The still-secret CIA torture report

The Senate’s report on the CIA torture program remains off-limits to the public, as Politico reports that diverse Washington factions are negotiating what can–and cannot–be shared with the American people about the agency’s actions.  What does one call this?  “Contempt for democracy” says Sullivan.

2 comments

  1. What is the fear, here…that the American public would feel worse about the truth of the asassination than we have for 50 years? Free the files, CIA.

  2. PKM says:

    Orwellian? Kafkaesque? Take your pick. Or maybe Dickensian. The Exemplary Understatement Award goes to … – Hina Shamsi. “At last month’s hearing, Shamsi told Boasberg that it didn’t ‘seem plausible,’” that the agency had not received a copy of the 6,300 page report. The implausibility may have stemmed from the fact that the Senate Intelligence Committee and the agency have been “sparring” over the redaction (censoring) of the report for nigh on two years. Who knew that a 6,300 page report could fit onto a CD? An in-house Continuing Education Conference has been convened in Langley to introduce the staff to the concept of a flash drive. “Shamsi asked Boasberg on Tuesday to order the CIA to file a sworn declaration about why officials didn’t realize they had the full report, but the judge declined.” Left unstated were the two most likely reasons why the declaration invitation was declined: 1) Boasberg feared the declaration would run longer than the 6,300 page report, or 2) Boasberg feared that he might split his gut laughing at the implausibility of the declaration.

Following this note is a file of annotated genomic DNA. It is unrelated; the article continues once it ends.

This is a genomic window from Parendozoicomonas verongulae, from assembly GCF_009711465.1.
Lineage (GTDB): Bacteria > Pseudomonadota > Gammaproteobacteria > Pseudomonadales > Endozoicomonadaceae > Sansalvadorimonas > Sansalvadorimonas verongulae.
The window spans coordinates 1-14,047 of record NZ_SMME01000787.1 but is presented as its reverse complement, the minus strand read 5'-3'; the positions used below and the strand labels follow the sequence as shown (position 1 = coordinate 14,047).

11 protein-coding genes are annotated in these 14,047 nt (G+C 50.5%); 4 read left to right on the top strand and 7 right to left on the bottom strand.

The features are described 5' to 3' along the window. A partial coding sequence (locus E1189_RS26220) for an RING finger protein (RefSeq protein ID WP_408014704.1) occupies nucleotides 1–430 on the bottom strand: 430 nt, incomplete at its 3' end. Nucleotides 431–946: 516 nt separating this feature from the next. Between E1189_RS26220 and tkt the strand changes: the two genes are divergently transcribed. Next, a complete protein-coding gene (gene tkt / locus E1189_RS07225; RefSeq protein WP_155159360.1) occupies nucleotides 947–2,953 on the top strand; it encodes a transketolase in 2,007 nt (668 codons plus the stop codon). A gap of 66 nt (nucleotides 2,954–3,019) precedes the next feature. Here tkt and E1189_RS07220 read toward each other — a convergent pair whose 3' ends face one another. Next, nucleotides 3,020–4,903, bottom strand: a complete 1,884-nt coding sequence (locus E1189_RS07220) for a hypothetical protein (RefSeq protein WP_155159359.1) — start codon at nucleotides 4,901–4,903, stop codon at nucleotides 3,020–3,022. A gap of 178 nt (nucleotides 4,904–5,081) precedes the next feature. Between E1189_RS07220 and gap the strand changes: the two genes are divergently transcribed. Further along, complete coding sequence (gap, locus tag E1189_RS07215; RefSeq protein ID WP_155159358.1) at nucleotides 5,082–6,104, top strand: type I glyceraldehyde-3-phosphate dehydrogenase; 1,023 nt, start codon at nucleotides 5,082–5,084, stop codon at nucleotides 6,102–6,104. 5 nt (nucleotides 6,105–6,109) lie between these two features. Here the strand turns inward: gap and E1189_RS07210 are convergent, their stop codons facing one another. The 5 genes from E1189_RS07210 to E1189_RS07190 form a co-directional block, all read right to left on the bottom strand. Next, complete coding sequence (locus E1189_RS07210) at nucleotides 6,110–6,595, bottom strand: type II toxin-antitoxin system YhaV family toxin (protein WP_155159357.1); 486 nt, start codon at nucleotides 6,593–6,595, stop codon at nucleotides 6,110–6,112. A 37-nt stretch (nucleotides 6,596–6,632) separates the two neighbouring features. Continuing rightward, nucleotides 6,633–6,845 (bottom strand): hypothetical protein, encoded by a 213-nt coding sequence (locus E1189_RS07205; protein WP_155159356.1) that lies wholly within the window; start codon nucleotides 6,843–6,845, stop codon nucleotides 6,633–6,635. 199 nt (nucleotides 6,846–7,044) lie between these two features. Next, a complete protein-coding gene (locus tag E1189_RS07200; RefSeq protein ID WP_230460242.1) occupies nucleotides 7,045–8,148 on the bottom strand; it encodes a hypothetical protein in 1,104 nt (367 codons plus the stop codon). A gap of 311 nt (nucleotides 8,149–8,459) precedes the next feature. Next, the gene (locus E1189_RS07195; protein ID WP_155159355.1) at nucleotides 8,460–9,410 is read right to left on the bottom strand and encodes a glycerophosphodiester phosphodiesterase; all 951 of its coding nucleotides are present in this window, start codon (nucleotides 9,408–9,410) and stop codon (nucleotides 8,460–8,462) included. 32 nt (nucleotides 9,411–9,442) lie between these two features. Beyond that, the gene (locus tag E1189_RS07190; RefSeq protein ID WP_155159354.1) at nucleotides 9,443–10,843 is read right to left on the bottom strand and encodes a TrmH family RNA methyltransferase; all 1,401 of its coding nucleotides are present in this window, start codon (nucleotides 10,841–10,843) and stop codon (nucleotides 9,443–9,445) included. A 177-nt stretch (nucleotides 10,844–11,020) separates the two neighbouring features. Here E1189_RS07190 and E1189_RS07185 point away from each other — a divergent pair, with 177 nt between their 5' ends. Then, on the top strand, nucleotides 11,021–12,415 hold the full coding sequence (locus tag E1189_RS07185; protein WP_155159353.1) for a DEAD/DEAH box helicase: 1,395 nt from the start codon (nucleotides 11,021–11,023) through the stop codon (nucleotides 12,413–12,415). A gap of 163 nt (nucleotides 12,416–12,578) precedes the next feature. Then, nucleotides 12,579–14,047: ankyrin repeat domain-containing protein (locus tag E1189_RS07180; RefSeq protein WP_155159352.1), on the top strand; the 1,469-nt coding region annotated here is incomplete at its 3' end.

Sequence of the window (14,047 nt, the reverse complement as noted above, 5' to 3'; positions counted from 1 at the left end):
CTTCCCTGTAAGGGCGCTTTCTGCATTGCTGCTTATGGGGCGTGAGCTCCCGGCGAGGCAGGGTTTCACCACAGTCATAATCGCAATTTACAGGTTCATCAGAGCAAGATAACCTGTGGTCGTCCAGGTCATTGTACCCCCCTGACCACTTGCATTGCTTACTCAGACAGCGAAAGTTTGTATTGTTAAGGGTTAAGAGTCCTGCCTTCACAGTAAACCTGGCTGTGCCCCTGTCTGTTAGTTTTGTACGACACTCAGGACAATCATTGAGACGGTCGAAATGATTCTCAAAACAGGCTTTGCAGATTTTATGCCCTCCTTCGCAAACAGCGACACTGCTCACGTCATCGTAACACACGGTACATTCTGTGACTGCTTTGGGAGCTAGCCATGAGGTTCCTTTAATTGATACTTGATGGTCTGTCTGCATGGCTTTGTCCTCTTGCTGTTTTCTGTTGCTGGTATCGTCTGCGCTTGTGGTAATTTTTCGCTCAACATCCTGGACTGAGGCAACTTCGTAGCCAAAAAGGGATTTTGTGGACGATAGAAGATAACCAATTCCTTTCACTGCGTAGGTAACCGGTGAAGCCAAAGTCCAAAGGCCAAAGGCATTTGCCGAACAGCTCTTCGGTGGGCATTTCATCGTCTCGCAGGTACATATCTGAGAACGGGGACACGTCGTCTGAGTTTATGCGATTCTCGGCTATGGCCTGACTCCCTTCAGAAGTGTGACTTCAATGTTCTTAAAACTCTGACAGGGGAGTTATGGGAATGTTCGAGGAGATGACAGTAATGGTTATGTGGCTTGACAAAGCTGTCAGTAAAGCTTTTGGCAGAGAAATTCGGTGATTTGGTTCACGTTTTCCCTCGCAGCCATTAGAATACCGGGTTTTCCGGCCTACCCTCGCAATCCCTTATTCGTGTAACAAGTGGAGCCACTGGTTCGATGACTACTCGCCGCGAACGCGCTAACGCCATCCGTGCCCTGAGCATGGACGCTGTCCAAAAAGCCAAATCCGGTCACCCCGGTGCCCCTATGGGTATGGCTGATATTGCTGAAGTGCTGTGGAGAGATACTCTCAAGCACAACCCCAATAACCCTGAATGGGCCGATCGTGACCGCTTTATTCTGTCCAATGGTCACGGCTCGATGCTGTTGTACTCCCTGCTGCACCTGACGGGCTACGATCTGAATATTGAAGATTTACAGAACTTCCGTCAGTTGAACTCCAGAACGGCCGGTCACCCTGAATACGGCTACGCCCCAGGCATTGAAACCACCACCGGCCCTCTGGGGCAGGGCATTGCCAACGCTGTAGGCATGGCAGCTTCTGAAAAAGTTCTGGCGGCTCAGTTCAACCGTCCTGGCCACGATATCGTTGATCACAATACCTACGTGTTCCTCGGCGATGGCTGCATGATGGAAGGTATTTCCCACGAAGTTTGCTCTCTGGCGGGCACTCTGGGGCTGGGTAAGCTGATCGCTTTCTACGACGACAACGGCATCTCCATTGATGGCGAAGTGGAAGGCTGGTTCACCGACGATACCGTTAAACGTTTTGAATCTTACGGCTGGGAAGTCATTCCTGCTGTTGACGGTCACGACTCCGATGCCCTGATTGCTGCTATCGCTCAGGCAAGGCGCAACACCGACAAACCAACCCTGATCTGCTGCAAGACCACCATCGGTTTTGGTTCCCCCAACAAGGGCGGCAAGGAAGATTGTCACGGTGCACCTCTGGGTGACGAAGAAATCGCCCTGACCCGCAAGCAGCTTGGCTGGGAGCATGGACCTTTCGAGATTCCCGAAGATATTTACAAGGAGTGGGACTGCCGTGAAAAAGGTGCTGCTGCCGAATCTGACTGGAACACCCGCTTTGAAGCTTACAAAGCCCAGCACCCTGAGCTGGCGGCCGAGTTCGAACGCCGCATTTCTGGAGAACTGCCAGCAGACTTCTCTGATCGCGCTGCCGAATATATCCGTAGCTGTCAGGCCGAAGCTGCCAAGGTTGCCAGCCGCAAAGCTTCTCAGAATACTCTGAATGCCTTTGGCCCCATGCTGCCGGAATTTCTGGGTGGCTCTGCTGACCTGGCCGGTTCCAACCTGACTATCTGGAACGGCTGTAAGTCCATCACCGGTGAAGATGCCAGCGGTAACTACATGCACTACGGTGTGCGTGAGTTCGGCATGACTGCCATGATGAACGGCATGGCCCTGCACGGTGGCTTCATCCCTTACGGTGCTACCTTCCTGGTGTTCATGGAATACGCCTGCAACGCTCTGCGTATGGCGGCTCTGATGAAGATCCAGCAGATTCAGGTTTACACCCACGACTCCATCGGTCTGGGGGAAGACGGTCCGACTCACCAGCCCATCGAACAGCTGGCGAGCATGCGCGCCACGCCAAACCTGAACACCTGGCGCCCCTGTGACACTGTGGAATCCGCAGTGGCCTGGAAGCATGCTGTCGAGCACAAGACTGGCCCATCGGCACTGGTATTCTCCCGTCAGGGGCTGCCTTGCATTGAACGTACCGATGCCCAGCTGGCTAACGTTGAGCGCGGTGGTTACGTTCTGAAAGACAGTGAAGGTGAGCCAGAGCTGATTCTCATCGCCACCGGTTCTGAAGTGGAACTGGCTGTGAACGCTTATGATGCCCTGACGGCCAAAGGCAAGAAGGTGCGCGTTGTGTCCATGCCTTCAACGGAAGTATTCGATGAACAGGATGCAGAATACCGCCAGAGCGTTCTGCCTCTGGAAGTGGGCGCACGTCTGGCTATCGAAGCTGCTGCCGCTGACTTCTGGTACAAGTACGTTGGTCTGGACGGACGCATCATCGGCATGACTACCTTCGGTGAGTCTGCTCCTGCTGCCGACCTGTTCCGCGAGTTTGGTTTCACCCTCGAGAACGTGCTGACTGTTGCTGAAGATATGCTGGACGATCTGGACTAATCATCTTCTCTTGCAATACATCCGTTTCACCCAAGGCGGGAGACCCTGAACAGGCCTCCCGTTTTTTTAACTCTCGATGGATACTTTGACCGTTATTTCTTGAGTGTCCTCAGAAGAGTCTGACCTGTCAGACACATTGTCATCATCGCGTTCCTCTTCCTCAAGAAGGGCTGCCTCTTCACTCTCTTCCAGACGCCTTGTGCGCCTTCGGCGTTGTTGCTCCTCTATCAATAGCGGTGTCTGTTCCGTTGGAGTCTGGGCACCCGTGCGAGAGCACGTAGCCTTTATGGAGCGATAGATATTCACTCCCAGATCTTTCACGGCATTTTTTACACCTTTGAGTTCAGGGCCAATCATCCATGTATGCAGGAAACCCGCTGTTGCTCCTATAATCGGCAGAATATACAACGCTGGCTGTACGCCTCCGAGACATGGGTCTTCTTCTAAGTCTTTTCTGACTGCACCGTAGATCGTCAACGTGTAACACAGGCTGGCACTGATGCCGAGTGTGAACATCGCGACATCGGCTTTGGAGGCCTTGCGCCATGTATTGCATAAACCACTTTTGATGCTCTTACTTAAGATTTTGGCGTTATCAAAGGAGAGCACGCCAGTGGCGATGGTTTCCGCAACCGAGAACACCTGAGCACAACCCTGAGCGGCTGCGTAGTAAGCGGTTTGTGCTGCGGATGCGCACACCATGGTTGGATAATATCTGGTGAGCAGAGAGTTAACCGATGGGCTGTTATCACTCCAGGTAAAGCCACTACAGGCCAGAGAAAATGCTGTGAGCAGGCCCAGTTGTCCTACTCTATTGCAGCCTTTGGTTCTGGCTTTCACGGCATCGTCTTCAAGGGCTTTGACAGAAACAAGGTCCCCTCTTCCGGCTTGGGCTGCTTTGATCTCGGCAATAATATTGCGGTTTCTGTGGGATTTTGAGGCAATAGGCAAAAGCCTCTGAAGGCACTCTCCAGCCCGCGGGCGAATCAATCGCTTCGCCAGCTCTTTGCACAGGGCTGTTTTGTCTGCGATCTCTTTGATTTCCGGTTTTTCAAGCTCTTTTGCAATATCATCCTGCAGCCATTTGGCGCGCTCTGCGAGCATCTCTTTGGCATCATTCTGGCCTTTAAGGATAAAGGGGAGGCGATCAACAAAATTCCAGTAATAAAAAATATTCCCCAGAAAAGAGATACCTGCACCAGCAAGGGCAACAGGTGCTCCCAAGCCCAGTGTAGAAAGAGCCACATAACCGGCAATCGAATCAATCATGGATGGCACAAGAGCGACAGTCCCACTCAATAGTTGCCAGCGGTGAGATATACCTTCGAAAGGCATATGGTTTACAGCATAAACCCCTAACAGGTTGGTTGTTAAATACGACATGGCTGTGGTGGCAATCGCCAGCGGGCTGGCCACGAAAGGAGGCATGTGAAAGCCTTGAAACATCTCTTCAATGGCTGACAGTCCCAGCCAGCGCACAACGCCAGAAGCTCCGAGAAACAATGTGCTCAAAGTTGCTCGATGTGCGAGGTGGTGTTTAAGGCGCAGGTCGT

Also omitted from the article is the declination of the Justice Department (Executive Branch) to investigate at the request of the Senate Committee (Legislative Branch) the committee’s allegation that it had been the subject of an intelligence operation by the agency (Executive Branch). Not to worry. In his letter dated March 19, 2014, Majority Leader Sen. Harry Reid advised the head of the agency that Reid had instructed the Senate’s Sergeant-at-Arms to investigate the matter. That’s got to have the agency quaking in its collective cloak & dagger. Reid did not mention that the last investigation conducted by the Sergeant-at-Arms involved Aaron Burr challenging a colleague to a duel. Reid’s letter, however, does contain a candid assessment of the agency’s counter-accusation that the committee’s staffers had hacked Langley’s computers: “an allegation that appears on its face to be patently absurd.” Hmm …, now that’s a phrase that might have fit in nicely with the contention that the agency did receive a copy of the 6,300 page report that has been the subject of headlines in the N.Y. Times and Washington Post, except that they did not realize they had a copy – implausible.

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